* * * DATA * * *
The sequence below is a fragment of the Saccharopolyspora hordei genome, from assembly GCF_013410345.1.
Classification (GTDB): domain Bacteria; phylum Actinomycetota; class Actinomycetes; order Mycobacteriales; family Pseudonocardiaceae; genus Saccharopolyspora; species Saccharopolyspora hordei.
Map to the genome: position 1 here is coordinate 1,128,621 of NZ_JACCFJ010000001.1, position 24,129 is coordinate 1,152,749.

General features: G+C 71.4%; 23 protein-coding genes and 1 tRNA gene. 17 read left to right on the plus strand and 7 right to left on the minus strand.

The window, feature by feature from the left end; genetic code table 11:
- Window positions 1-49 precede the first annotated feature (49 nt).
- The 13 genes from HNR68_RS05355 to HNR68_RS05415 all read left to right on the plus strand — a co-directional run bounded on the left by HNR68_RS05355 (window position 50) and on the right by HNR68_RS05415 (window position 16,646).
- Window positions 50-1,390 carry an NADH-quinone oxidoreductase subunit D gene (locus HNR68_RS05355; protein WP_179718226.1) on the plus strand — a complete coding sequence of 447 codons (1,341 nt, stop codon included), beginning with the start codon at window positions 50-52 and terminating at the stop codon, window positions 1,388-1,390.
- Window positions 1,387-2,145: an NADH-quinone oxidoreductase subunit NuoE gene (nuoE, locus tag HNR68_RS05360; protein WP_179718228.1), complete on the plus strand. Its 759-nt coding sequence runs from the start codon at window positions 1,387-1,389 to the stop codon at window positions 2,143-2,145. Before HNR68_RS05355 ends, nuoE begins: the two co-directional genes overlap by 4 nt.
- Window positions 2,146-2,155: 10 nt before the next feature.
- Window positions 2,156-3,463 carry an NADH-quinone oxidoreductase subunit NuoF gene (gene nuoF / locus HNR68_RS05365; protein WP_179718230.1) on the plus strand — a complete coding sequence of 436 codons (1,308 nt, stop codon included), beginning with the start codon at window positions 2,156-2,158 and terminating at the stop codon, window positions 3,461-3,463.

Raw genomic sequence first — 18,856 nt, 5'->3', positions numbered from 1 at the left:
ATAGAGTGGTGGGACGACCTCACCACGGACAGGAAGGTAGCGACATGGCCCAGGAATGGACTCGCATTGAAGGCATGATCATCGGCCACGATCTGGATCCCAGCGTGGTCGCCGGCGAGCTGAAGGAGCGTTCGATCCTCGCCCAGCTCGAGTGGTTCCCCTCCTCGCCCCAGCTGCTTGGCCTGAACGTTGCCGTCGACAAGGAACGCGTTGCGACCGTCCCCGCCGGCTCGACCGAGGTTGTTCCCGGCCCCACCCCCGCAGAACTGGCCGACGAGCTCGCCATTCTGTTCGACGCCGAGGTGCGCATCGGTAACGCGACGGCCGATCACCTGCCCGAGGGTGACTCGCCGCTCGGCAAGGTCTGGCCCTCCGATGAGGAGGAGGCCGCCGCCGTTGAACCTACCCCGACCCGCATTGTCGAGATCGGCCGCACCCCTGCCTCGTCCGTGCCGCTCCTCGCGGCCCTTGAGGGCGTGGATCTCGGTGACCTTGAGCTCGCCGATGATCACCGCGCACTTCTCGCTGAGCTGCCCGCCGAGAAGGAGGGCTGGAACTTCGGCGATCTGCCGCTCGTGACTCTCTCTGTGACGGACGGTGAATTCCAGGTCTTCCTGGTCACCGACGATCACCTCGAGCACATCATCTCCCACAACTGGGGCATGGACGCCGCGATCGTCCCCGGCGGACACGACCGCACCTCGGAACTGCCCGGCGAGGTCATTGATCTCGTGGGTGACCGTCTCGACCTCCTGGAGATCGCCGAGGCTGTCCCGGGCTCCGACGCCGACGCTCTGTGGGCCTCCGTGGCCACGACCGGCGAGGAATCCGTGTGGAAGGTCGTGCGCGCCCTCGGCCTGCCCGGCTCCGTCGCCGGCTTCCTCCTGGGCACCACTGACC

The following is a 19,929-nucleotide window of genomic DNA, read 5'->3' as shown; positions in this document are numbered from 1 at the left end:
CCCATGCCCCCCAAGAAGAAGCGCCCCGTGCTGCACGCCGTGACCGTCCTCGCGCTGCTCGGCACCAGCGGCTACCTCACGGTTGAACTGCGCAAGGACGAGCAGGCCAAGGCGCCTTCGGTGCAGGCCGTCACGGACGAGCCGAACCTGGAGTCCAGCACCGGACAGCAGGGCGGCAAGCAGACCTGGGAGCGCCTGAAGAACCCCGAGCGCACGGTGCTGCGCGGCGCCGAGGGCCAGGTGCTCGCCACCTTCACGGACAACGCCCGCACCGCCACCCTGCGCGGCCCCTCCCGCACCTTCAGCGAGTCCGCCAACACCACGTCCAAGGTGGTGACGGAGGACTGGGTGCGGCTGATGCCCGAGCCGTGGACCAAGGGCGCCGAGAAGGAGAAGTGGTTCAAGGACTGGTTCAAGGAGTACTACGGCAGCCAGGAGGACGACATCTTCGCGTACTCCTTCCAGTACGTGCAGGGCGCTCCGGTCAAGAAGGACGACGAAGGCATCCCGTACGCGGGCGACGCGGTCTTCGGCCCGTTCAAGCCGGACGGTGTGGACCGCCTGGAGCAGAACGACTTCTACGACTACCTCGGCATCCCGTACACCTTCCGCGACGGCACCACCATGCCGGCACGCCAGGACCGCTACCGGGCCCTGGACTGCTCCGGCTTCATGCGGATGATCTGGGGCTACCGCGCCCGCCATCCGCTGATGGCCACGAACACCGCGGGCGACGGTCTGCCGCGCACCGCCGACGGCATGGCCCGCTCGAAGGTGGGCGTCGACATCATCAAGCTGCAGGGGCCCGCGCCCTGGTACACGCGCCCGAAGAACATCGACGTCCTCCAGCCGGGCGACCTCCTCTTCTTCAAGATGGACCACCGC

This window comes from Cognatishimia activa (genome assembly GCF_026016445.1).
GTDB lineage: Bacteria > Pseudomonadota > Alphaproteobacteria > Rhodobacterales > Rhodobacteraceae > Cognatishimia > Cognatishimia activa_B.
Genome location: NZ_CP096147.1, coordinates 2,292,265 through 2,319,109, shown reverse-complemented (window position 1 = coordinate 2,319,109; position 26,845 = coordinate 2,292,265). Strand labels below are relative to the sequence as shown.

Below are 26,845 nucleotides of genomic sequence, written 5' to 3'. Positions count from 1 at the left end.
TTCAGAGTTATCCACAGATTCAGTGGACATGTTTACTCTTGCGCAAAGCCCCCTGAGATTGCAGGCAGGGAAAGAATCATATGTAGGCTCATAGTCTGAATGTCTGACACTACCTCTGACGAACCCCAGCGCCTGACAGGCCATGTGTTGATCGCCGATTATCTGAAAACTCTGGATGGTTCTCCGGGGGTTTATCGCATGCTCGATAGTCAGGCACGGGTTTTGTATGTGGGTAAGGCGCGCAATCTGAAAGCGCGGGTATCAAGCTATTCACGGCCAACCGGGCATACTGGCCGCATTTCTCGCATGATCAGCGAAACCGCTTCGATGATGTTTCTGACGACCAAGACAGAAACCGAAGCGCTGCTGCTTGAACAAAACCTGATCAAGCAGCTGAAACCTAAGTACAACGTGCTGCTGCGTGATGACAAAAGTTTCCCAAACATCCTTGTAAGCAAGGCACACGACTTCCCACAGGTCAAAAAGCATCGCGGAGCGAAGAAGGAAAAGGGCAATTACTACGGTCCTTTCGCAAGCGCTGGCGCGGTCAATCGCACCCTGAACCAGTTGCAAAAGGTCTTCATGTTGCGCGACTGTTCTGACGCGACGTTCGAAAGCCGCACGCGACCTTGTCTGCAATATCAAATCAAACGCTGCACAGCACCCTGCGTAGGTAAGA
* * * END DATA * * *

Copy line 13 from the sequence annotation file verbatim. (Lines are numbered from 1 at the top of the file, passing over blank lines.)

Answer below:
ATAGAGTGGTGGGACGACCTCACCACGGACAGGAAGGTAGCGACATGGCCCAGGAATGGACTCGCATTGAAGGCATGATCATCGGCCACGATCTGGATCCCAGCGTGGTCGCCGGCGAGCTGAAGGAGCGTTCGATCCTCGCCCAGCTCGAGTGGTTCCCCTCCTCGCCCCAGCTGCTTGGCCTGAACGTTGCCGTCGACAAGGAACGCGTTGCGACCGTCCCCGCCGGCTCGACCGAGGTTGTTCCCGGCCCCACCCCCGCAGAACTGGCCGACGAGCTCGCCATTCTGTTCGACGCCGAGGTGCGCATCGGTAACGCGACGGCCGATCACCTGCCCGAGGGTGACTCGCCGCTCGGCAAGGTCTGGCCCTCCGATGAGGAGGAGGCCGCCGCCGTTGAACCTACCCCGACCCGCATTGTCGAGATCGGCCGCACCCCTGCCTCGTCCGTGCCGCTCCTCGCGGCCCTTGAGGGCGTGGATCTCGGTGACCTTGAGCTCGCCGATGATCACCGCGCACTTCTCGCTGAGCTGCCCGCCGAGAAGGAGGGCTGGAACTTCGGCGATCTGCCGCTCGTGACTCTCTCTGTGACGGACGGTGAATTCCAGGTCTTCCTGGTCACCGACGATCACCTCGAGCACATCATCTCCCACAACTGGGGCATGGACGCCGCGATCGTCCCCGGCGGACACGACCGCACCTCGGAACTGCCCGGCGAGGTCATTGATCTCGTGGGTGACCGTCTCGACCTCCTGGAGATCGCCGAGGCTGTCCCGGGCTCCGACGCCGACGCTCTGTGGGCCTCCGTGGCCACGACCGGCGAGGAATCCGTGTGGAAGGTCGTGCGCGCCCTCGGCCTGCCCGGCTCCGTCGCCGGCTTCCTCCTGGGCACCACTGACC